Identifying plant-based protein options available in Sri Lanka 

March 14, 2023

In recent years, due to growing concerns about the environmental impact of animal agriculture, as well as health and ethical concerns, plant-based and alternative protein options have become increasingly popular. These proteins have a lower environmental impact compared to animal-based proteins, as animal agriculture is a significant contributor to greenhouse gas emissions, deforestation, water pollution, and soil degradation. In contrast, plant-based protein production requires fewer resources and generates less waste and pollution. Additionally, the cultivation of crops for plant-based protein uses less land than producing meat from animals, which can help preserve natural habitats and biodiversity.

Health and environmental benefits

Alternative proteins also offer numerous health and environmental benefits. Many plant-based protein options are low in saturated fat and high in fibre, making them an excellent source of nutrition for those looking to maintain a healthy diet. Alternative proteins also tend to be more sustainable and environmentally friendly compared to animal-based proteins, as they require fewer resources to produce and generate less waste and pollution. 

Some studies have also shown that a diet rich in plant-based protein may help reduce the risk of certain chronic diseases such as heart disease, type 2 diabetes, and some types of cancer (Joshi., 2019). Alternative plant-based protein options are becoming increasingly popular as consumers seek out more sustainable and healthier food options. There are also forest-based protein options, such as mushrooms and microalgae. Mushrooms are a rich source of protein, fibre, and vitamins and can be used in a variety of dishes. Microalgae, such as spirulina, are a highly-nutritious source of protein, containing all essential amino acids, as well as vitamins, minerals, and antioxidants (Qin., 2022). Other forest-based protein options include wild herbs, nuts, and seeds, which can be incorporated into a range of dishes to add flavour and nutrition.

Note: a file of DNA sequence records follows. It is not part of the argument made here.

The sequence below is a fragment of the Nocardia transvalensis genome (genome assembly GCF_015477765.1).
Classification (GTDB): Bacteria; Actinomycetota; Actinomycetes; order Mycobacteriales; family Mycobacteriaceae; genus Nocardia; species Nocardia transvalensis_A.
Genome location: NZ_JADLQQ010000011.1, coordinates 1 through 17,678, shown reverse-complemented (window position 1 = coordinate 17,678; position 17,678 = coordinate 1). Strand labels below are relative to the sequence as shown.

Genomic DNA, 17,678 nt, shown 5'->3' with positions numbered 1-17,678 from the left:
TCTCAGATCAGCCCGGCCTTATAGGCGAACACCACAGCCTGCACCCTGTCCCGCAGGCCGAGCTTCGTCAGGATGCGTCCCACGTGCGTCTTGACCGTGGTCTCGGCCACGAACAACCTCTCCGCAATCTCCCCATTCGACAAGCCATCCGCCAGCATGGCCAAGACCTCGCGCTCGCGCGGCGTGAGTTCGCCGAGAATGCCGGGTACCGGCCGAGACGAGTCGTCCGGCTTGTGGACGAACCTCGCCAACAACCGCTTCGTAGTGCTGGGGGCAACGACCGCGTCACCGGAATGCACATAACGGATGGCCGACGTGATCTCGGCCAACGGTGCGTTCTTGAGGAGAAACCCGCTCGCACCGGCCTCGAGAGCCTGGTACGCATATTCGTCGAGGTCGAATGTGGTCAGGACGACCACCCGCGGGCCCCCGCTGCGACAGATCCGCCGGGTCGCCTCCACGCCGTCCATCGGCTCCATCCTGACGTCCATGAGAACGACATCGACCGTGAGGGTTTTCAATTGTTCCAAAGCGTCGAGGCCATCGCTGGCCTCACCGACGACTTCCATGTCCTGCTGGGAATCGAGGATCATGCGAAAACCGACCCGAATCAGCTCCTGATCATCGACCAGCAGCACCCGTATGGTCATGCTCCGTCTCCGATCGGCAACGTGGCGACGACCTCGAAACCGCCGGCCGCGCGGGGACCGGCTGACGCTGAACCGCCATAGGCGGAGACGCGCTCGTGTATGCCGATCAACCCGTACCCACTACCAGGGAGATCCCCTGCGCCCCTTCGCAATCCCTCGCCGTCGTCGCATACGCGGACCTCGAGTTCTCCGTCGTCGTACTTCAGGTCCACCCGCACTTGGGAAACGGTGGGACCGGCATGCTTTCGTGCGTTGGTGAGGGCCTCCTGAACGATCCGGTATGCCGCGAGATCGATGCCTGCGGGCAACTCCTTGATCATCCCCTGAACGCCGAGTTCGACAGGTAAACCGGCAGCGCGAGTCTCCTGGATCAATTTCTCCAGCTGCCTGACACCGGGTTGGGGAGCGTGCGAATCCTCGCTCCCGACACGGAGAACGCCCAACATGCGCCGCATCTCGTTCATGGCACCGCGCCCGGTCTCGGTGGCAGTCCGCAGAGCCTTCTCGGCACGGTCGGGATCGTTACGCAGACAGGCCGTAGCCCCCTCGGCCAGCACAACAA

Entrepreneurship in plant-based protein options

Entrepreneurs in the alternative protein sector now have the opportunity to tap into a rapidly-growing market. As consumers become more health conscious and environmentally aware, there has been a growing demand for plant-based and alternative protein options. This has created a significant market opportunity for entrepreneurs to introduce new and innovative plant-based protein products. For example, alternative protein start-ups are exploring new production methods and ingredient sources. Additionally, with advancements in food technology, alternative protein start-ups are able to create products that mimic the taste, texture, and nutrition of animal-based protein, which has helped to expand the market for alternative protein options (Vandenbroeck., 2021). 

However, establishing an alternative protein start-up or managing an alternative protein enterprise are not without difficulties. One major challenge is the high cost of production, as alternative protein components and manufacturing procedures often cost more than traditional animal-based protein (Aschemann-Witzel., 2021). Alternative protein products may also have regulatory challenges because they might not be subject to the same standards or labelling requirements as conventional food products. Since both established food companies and fresh start-ups are joining the market, entrepreneurs in the alternative protein sector also face strong competition (Vandenbroeck., 2021)